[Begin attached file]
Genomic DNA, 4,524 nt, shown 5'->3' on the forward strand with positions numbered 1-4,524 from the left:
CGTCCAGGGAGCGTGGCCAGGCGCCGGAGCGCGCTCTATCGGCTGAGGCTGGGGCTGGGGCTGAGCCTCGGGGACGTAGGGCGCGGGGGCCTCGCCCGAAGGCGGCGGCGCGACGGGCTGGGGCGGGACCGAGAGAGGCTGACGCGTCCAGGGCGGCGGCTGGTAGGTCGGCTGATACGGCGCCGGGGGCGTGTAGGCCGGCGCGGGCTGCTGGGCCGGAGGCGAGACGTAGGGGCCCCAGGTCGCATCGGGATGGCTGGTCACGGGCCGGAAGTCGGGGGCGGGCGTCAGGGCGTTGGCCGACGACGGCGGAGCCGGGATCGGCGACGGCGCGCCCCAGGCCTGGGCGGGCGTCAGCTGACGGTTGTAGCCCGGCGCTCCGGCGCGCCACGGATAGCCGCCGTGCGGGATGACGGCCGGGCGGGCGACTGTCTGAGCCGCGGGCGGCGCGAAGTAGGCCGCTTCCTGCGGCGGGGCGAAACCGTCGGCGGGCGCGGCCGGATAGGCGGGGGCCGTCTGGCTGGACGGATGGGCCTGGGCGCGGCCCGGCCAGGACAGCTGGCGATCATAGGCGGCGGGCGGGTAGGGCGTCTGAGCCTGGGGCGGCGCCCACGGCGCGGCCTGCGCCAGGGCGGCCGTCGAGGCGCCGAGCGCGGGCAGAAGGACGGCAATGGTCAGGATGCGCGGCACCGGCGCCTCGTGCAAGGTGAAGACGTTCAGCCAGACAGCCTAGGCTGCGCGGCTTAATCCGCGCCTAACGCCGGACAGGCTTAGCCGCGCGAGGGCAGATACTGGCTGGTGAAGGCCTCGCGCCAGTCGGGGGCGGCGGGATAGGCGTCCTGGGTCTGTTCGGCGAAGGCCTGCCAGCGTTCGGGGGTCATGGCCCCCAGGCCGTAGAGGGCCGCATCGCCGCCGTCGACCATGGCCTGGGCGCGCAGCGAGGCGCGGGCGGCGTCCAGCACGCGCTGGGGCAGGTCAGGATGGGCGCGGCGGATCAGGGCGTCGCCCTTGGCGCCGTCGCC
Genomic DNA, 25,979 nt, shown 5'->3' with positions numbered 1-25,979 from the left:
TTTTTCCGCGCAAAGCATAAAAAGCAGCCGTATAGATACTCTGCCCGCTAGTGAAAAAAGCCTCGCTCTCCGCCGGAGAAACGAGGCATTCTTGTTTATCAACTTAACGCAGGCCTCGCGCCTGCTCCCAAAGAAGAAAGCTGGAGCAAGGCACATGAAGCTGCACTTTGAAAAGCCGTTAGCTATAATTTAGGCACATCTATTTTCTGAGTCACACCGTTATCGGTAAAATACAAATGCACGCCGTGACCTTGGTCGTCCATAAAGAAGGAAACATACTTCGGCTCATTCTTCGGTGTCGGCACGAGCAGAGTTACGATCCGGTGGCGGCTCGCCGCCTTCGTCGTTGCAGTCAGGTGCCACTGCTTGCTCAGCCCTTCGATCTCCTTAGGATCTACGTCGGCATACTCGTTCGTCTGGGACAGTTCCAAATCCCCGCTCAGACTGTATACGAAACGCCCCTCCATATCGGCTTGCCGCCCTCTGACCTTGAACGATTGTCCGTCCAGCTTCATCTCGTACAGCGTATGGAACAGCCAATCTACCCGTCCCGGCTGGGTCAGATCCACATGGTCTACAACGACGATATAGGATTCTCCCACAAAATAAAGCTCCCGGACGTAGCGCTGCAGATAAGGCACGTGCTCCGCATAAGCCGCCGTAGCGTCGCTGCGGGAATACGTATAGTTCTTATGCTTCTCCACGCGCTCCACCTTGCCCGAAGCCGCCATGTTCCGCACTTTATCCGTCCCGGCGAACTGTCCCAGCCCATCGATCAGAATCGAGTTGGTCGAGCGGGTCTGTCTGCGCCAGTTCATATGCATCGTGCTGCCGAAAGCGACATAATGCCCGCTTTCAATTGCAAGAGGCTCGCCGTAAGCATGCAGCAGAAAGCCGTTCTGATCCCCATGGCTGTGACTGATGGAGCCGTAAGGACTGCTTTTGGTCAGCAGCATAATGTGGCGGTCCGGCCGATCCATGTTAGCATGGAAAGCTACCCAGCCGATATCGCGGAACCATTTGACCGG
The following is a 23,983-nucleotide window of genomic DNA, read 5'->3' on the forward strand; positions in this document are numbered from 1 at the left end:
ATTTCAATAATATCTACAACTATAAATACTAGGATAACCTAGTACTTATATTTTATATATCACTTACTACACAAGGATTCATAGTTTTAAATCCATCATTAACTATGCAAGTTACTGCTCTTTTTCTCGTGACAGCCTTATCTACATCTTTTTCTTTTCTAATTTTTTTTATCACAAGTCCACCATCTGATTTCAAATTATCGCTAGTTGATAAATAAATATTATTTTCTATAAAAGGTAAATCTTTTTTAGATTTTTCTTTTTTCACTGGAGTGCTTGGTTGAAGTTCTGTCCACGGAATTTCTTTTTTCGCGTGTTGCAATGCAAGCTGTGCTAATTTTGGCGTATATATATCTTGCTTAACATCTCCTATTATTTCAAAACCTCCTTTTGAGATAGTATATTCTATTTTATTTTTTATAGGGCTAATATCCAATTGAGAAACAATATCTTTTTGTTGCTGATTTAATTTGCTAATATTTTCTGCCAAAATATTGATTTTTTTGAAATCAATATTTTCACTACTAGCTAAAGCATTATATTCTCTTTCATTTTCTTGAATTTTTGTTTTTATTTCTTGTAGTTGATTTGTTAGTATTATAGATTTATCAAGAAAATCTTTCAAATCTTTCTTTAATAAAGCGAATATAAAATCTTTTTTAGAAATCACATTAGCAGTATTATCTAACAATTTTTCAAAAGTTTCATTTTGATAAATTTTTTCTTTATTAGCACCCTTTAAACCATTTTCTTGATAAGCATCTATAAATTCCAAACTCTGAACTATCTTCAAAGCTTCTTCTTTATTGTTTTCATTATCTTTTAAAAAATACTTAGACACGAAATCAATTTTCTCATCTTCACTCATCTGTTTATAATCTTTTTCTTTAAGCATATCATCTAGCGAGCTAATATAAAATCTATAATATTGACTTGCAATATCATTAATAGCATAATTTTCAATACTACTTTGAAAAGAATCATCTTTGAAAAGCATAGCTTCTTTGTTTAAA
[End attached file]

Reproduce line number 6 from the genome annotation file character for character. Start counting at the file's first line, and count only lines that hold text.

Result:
ATTTCAATAATATCTACAACTATAAATACTAGGATAACCTAGTACTTATATTTTATATATCACTTACTACACAAGGATTCATAGTTTTAAATCCATCATTAACTATGCAAGTTACTGCTCTTTTTCTCGTGACAGCCTTATCTACATCTTTTTCTTTTCTAATTTTTTTTATCACAAGTCCACCATCTGATTTCAAATTATCGCTAGTTGATAAATAAATATTATTTTCTATAAAAGGTAAATCTTTTTTAGATTTTTCTTTTTTCACTGGAGTGCTTGGTTGAAGTTCTGTCCACGGAATTTCTTTTTTCGCGTGTTGCAATGCAAGCTGTGCTAATTTTGGCGTATATATATCTTGCTTAACATCTCCTATTATTTCAAAACCTCCTTTTGAGATAGTATATTCTATTTTATTTTTTATAGGGCTAATATCCAATTGAGAAACAATATCTTTTTGTTGCTGATTTAATTTGCTAATATTTTCTGCCAAAATATTGATTTTTTTGAAATCAATATTTTCACTACTAGCTAAAGCATTATATTCTCTTTCATTTTCTTGAATTTTTGTTTTTATTTCTTGTAGTTGATTTGTTAGTATTATAGATTTATCAAGAAAATCTTTCAAATCTTTCTTTAATAAAGCGAATATAAAATCTTTTTTAGAAATCACATTAGCAGTATTATCTAACAATTTTTCAAAAGTTTCATTTTGATAAATTTTTTCTTTATTAGCACCCTTTAAACCATTTTCTTGATAAGCATCTATAAATTCCAAACTCTGAACTATCTTCAAAGCTTCTTCTTTATTGTTTTCATTATCTTTTAAAAAATACTTAGACACGAAATCAATTTTCTCATCTTCACTCATCTGTTTATAATCTTTTTCTTTAAGCATATCATCTAGCGAGCTAATATAAAATCTATAATATTGACTTGCAATATCATTAATAGCATAATTTTCAATACTACTTTGAAAAGAATCATCTTTGAAAAGCATAGCTTCTTTGTTTAAA